At any given Magic tournament, there are a number of unique stories walking around the room. From players at their first Grand Prix to the pro trying to earn a few more critical pro points, everyone has their tale to tell.
Even still, William Greer's is noteworthy. Cincinnati isn't just his first Grand Prix in several years; it's his first tournament at all in that time.
"I just kind of drifted away from it, and I've been back exactly two weeks," he informed his Round 6 opponent in the feature match area.
That opponent? Pro Tour mainstay and ChannelFireball writer David Ochoa.
And the feature match area? Greer ran out to a perfect 5-0 record without any byes, setting up the showdown with the also-perfect Ochoa.
Greer didn't exactly ease back into Magic. He attacked it by skipping straight to one of the more tricky decks in the format in Esper Control, a deck that can require some well-planned sequencing to play optimally.
That is especially true against the deck Ochoa chose to battle with, a Mono-Black Devotion build splashing red for maindeck Rakdos's Return and a few splashy sideboard options that play a key role against control decks. He also made the move to put the sideboard Lifebane Zombies into his starting 60 in anticipation of having plenty of targets.
Ochoa's build is atypical for the Mono-Black Devotion deck, but it proved its power all day, and would again against Greer.
"The Lifebane Zombies in the maindeck has been good, and so has the Rakdos's Return," he explained. "It depends on what you're expecting. The red splash is a metagame call, but it's been very good today."
It's assumed that the deck packing Sphinx's Revelation is the one loaded with more card advantage, but Ochoa set out to prove in the first game that's not always the case.
Thoughtseize stripped away the copy of Esper's key card, and with a Lifebane Zombie alongside a Mutavault, Ochoa — all the while drawing extra cards with Underworld Connections — provided enough pressure to force Greer to turn his Supreme Verdict into a one-for-one trade as he tried to build toward casting Elspeth, Sun's Champion with enough mana to protect it with Dissolve.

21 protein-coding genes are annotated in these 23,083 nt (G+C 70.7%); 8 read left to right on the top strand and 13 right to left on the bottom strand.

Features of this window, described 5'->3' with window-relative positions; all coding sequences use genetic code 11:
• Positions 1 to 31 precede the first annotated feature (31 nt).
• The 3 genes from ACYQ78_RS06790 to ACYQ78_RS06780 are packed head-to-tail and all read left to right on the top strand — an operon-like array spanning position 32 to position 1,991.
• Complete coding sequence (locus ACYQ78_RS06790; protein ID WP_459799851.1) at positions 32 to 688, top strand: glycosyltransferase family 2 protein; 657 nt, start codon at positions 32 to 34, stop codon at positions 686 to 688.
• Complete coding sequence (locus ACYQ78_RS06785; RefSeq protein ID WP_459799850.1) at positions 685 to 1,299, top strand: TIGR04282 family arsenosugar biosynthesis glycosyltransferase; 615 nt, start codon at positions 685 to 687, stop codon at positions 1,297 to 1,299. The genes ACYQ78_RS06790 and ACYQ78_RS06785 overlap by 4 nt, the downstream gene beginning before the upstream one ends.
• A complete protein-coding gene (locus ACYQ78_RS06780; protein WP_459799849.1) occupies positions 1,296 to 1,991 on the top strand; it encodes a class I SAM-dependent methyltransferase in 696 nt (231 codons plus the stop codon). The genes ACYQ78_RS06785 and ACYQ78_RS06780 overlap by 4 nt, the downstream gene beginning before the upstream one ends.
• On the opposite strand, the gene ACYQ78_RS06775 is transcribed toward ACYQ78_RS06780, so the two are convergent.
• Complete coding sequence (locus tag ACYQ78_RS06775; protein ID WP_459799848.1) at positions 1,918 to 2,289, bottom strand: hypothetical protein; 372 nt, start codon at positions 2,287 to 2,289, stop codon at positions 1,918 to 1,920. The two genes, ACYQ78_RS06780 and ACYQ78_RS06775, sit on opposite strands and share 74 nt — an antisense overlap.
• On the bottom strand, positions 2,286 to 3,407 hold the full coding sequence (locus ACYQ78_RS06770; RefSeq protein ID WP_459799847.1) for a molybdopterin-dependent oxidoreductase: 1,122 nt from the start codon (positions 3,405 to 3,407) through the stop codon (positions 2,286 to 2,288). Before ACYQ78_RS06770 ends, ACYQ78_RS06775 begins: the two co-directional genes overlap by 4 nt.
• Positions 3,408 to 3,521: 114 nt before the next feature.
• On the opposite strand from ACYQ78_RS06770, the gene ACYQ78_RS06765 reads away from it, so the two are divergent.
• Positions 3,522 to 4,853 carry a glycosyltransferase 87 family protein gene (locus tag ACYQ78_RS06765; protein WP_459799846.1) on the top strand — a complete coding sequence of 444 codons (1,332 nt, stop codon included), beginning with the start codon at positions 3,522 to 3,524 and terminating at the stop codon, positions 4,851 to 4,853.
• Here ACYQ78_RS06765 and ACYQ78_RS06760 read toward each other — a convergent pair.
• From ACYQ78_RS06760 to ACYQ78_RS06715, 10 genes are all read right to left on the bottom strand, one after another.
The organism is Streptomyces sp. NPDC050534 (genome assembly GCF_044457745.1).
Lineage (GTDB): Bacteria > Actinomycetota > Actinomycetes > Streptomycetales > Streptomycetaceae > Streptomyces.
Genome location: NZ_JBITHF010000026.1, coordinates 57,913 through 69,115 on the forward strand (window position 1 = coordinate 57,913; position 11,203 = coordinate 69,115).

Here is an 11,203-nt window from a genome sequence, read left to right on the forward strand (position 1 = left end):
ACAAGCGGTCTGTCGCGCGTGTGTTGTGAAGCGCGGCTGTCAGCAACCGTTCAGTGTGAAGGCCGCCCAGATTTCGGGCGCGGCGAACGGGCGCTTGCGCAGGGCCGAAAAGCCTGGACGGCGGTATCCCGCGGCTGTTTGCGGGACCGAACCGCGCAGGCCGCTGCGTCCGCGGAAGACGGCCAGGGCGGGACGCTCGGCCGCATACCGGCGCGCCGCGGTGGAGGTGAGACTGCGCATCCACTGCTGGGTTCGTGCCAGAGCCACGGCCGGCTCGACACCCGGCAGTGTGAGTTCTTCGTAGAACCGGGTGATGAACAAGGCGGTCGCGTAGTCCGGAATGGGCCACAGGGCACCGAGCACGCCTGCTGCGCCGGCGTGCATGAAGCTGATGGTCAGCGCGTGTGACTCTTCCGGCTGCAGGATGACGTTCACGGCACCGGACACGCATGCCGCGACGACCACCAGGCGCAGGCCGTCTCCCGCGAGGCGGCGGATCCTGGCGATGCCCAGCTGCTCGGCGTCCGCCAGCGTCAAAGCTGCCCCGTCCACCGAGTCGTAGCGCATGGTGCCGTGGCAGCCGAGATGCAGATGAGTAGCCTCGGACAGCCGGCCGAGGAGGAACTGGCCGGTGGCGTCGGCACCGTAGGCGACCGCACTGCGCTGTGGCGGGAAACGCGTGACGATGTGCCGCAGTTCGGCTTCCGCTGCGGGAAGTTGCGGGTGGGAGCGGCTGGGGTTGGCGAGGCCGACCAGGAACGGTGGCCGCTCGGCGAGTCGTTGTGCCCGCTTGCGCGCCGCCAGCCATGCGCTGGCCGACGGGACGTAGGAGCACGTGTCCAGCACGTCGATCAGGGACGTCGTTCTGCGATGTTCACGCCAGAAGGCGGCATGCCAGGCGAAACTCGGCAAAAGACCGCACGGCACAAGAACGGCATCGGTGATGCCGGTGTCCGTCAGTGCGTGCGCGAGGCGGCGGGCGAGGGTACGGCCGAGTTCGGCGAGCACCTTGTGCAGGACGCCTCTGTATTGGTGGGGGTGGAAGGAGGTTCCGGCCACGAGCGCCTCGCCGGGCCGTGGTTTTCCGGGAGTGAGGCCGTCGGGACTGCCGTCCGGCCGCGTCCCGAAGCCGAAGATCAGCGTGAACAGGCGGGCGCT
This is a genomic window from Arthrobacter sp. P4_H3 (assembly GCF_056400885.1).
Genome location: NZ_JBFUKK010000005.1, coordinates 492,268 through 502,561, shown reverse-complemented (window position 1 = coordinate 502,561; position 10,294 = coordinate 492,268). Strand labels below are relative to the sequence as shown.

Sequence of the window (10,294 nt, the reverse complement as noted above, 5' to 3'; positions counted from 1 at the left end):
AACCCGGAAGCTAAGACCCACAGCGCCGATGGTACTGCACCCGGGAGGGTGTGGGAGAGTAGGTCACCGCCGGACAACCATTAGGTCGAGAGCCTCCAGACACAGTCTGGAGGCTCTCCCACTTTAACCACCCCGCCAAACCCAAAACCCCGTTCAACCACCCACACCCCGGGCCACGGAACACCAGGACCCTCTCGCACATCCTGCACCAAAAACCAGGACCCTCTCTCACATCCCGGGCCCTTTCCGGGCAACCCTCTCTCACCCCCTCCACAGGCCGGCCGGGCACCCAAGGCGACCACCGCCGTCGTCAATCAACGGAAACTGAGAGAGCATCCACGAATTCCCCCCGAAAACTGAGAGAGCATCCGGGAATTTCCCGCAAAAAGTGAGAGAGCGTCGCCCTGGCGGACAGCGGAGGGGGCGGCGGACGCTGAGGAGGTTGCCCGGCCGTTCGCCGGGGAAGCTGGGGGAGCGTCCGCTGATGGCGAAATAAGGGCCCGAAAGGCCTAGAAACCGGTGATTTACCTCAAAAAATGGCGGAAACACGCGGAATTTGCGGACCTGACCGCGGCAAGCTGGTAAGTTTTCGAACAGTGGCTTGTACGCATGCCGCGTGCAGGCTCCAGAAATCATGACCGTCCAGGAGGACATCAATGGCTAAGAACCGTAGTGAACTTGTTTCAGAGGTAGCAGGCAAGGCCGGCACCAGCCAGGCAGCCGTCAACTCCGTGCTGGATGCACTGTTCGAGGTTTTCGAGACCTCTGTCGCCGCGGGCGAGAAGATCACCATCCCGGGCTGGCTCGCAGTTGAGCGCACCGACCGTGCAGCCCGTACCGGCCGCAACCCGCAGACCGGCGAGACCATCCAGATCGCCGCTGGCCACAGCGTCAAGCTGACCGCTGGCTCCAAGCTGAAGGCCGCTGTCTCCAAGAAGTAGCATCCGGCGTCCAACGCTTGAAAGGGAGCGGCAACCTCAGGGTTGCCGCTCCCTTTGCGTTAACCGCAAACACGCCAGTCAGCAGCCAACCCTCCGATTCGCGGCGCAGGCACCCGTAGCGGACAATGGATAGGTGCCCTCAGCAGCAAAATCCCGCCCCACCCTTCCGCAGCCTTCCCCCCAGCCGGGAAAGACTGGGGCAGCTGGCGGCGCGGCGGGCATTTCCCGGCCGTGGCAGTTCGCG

That plan fell through when Ochoa used a Bile Blight to kill both copies of Greer's animated Mutavault with a single spell, possibly baiting Greer into activating both by letting a lone one get through the turn before.
Ochoa used that window to cast Gray Merchant of Asphodel, forcing Greer to issue another verdict. That opened the window for a Whip of Erebos to resolve, which immediately whipped a Gray Merchant into shape to induce the scoop.
"I guess I should have seen that Bile Blight coming, but I don't really know all the cards," Greer lamented as the pair shuffled for Game 2.
"Don't worry, I always touch the stove the second time too," Ochoa consoled him.
Game 2 was a much more tightly-contested affair, with Duress into Thoughtseize by Ochoa on Turn 2 stripping away part of Greer's hand. But what remained was just as powerful, and a Jace, Architect of Thought landed several turns later on an empty board.
All Ochoa could muster was a Lifebane Zombie, which along with his two Mutavaults did present enough power to kill Jace the next turn even through the Celestial Flare Ochoa knew Greer had. But the Esper player shut that down with a Pithing Needle set to Mutavault, setting the stage for Greer to take over the game with Sphinx's Revelation on his next turn.
That is, until Ochoa revealed the perfect card, and one of the reasons he chose to splash red in his deck.
With no instant-speed answer to the control-killing demon, Greer was forced to pitch his hand and stare sourly at another copy Sphinx's Revelation when he drew for the next turn. He tried to work his way back into the game with a Supreme Verdict off the top two turns later, but the follow-up Gray Merchant of Asphodel for Ochoa was enough to wrap things up and stay undefeated on the day.